When mature,the fruits become a tough mass of cellulose fiber that makes a great scrubbing sponge. These natural cellulose fiber sponge wonders of the vegetable world have many uses. They’ll make your skin squeaky clean or shine up your dirty dishes. Luffa are most excellent in the bath or shower. The exfoliating action leaves your skin feeling the cleanest and tightest it could possibly be. Scrubbing your back with a luffa sponge in the bath or shower is an incredibly pleasurable experience. Home artisan craft soap makers include slices of luffa in their creations to add an extra cleaning boost to their soaps. Shredded or powdered luffa can be also be mixed into soap.
Luffa sponges are great for washing items like large pots and other containers like Tupperware®. We use them for cleaning almost everything, including cars, boats, plastic buckets, and anything that needs scrubbed but can’t withstand steel wool. Non stick cookware is one example.
A large loofa or a smaller piece on a handle or rope makes a great back scratcher. They can be cut into many shapes for scrubbing pads, padding, and other craft uses. Cut the sponges lengthwise and remove the core to make sheets of sponge material. These sheets of luffa material can be sewn into items like table hot pads, sandals, bath mats, hats, or anything else you can imagine.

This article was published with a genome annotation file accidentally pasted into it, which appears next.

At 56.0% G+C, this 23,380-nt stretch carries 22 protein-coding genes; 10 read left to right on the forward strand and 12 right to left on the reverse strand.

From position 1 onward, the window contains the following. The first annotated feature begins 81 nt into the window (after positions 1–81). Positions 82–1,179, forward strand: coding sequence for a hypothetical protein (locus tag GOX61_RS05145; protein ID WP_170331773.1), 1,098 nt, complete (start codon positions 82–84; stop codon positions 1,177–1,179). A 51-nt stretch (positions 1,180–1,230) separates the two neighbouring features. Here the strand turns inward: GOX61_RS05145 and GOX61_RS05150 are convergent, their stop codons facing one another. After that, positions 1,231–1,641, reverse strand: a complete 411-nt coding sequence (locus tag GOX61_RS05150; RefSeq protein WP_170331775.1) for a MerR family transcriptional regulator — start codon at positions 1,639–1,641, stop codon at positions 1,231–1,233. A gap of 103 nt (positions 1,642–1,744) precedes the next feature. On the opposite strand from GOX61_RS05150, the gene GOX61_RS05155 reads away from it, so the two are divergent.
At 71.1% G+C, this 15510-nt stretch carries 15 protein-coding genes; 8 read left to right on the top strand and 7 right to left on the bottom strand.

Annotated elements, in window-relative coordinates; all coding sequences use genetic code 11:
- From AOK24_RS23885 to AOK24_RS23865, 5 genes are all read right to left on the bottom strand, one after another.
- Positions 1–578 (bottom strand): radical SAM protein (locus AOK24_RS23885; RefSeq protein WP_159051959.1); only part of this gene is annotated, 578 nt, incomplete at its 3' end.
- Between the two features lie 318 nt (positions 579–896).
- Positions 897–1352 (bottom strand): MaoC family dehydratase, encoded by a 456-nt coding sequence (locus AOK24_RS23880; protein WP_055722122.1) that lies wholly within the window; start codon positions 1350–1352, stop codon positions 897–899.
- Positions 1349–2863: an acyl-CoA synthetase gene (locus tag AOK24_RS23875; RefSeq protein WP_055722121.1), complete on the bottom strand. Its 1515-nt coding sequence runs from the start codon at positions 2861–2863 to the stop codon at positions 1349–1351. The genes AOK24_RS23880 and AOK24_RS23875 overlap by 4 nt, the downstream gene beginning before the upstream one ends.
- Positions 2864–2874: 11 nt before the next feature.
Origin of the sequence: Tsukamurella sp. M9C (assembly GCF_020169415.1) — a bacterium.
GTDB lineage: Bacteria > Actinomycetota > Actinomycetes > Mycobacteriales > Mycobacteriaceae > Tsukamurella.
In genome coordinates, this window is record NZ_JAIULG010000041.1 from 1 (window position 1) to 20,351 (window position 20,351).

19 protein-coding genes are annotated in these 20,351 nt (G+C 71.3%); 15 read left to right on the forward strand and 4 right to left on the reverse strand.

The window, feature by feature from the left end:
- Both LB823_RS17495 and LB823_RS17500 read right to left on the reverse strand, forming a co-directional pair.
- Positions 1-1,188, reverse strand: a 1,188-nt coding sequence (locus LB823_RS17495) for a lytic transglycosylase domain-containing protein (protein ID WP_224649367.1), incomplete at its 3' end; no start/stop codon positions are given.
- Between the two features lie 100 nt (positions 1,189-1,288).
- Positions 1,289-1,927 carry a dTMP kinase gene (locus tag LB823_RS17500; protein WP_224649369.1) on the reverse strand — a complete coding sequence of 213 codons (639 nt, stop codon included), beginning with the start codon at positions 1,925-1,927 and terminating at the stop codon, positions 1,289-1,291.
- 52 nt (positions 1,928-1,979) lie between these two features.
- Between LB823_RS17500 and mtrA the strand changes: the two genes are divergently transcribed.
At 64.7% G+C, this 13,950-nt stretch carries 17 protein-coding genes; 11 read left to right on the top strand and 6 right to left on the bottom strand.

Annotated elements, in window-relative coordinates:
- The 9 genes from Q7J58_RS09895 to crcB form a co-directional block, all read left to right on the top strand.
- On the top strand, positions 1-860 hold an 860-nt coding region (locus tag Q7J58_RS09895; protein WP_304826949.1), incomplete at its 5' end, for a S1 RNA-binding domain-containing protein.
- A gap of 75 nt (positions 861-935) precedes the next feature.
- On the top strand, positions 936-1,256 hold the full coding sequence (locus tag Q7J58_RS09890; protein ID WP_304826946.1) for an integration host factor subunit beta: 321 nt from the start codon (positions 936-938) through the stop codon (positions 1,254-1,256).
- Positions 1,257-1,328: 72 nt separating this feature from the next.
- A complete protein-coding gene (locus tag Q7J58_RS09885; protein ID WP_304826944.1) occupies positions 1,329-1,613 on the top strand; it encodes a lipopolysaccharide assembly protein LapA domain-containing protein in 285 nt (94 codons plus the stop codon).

Edible Uses: The luffa flowers and fruits are soft and edible when young and are sometimes cooked and eaten like squash or okra. Loofah has been an important food source in many Asian cultures. The leaves and vines should not be eaten. When crushed, they produce a bitter compound and smell that seems to repel insects and animals. It is similar to the bitterness sometimes found in cucumbers, a close plant relative also in the Cucurbitaceae family. According to some sources a fellow named Wehmer identified a substance known as luffeine for the bitterness of Luffa acutangula, a related species grown commonly for food.
Small luffa fruits often are eaten but disclaim any legal responsibility for any bad reactions anyone might have from consuming luffa. Unknown allergy potential. Eat at your own risk. Some luffa varieties may produce fruits that are too bitter to eat. Peeling the skin off removes some of the bitterness. If it tastes bad, don’t eat it . Th Edible luffa can be found sometimes in markets with Asian style vegetables. People like them sliced in a stir fry or just sauteed in a little olive oil. Seasoning with a dash of soy sauce and cayenne pepper makes a tasty appetizer. The flowers have a crunchy green flavor similar to celery or cucumber. They make a colorful salad. The edible size fruits taste something like a cross between a zucchini and a cucumber.